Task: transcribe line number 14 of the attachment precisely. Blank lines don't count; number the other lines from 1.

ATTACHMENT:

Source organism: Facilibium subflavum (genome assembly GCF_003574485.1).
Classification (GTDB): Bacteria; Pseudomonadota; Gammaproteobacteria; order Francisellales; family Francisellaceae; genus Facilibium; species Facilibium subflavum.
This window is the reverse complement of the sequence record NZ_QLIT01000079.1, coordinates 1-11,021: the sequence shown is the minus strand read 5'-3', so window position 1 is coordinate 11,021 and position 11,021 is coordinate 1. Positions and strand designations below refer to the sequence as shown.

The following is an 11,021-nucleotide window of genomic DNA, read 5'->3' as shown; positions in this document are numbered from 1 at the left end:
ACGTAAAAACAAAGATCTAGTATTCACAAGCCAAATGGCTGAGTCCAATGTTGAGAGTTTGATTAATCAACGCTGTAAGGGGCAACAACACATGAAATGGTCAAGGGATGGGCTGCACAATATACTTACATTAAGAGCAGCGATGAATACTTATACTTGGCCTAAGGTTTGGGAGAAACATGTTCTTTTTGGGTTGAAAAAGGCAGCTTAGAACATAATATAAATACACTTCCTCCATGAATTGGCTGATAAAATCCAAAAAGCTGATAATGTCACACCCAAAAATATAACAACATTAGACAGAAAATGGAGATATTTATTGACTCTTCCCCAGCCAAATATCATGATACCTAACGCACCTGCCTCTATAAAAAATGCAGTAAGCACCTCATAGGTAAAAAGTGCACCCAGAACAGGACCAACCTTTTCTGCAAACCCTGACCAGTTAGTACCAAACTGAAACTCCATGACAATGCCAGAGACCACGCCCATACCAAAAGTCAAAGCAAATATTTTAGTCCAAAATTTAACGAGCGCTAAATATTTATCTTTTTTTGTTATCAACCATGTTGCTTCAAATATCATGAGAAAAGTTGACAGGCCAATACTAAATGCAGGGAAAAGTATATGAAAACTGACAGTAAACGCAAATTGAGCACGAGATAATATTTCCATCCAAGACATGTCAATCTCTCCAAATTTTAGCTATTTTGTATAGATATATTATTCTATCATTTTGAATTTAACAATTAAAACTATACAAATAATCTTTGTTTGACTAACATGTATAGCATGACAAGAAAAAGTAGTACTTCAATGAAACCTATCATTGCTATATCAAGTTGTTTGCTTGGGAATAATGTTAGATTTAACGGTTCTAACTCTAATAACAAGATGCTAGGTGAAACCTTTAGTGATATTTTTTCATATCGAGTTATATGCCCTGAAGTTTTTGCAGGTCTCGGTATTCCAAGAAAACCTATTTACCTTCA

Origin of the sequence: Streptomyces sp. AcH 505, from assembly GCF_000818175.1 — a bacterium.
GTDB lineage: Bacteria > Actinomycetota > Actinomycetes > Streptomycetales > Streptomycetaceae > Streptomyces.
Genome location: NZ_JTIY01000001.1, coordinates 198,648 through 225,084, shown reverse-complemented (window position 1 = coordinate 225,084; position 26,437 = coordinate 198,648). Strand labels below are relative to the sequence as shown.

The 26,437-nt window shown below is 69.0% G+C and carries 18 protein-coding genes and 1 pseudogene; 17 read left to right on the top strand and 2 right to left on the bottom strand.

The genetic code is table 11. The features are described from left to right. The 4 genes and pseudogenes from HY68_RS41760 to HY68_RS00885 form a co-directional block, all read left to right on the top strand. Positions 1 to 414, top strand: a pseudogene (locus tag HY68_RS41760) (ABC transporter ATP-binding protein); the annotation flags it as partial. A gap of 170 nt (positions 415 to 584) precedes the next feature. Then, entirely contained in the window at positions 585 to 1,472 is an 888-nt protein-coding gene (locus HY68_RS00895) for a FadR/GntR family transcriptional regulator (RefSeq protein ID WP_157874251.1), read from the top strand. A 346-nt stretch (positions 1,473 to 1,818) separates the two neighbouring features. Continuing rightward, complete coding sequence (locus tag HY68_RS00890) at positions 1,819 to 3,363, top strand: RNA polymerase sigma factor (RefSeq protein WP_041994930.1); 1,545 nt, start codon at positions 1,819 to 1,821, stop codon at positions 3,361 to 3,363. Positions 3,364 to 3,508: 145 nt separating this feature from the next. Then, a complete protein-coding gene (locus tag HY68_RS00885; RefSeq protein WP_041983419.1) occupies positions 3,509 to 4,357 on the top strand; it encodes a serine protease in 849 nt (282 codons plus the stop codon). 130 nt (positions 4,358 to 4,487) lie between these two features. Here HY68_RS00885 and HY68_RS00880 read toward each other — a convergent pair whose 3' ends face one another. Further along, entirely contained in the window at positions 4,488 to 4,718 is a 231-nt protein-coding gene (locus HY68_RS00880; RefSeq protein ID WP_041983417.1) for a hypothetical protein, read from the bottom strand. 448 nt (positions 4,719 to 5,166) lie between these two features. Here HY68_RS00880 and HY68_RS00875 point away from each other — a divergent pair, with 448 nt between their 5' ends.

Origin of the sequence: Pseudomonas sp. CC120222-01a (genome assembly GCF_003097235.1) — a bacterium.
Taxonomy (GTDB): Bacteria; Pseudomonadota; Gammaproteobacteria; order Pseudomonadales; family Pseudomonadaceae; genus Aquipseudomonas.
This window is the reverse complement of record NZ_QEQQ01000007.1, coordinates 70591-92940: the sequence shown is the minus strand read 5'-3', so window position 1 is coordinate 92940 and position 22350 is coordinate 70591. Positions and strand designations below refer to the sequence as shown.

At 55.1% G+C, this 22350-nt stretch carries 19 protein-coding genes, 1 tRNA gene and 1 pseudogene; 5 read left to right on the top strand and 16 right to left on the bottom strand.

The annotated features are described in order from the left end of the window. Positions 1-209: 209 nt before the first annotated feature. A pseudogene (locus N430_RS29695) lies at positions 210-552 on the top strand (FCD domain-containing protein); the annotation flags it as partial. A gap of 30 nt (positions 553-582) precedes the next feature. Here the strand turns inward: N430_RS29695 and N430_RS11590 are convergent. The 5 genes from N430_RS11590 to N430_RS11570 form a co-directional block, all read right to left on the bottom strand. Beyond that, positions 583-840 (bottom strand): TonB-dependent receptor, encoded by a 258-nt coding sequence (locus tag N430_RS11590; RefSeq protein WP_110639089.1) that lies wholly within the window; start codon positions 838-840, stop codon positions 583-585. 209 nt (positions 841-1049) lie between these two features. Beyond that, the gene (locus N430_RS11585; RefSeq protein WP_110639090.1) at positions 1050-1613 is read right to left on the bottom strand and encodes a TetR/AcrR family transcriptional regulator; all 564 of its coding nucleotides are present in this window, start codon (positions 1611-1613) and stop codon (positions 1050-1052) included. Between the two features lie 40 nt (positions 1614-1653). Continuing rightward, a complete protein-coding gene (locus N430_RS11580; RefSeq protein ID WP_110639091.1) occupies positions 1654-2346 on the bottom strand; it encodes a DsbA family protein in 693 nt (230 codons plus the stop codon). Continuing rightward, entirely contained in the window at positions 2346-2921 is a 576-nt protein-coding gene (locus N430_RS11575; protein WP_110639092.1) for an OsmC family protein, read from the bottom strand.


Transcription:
At 55.1% G+C, this 22350-nt stretch carries 19 protein-coding genes, 1 tRNA gene and 1 pseudogene; 5 read left to right on the top strand and 16 right to left on the bottom strand.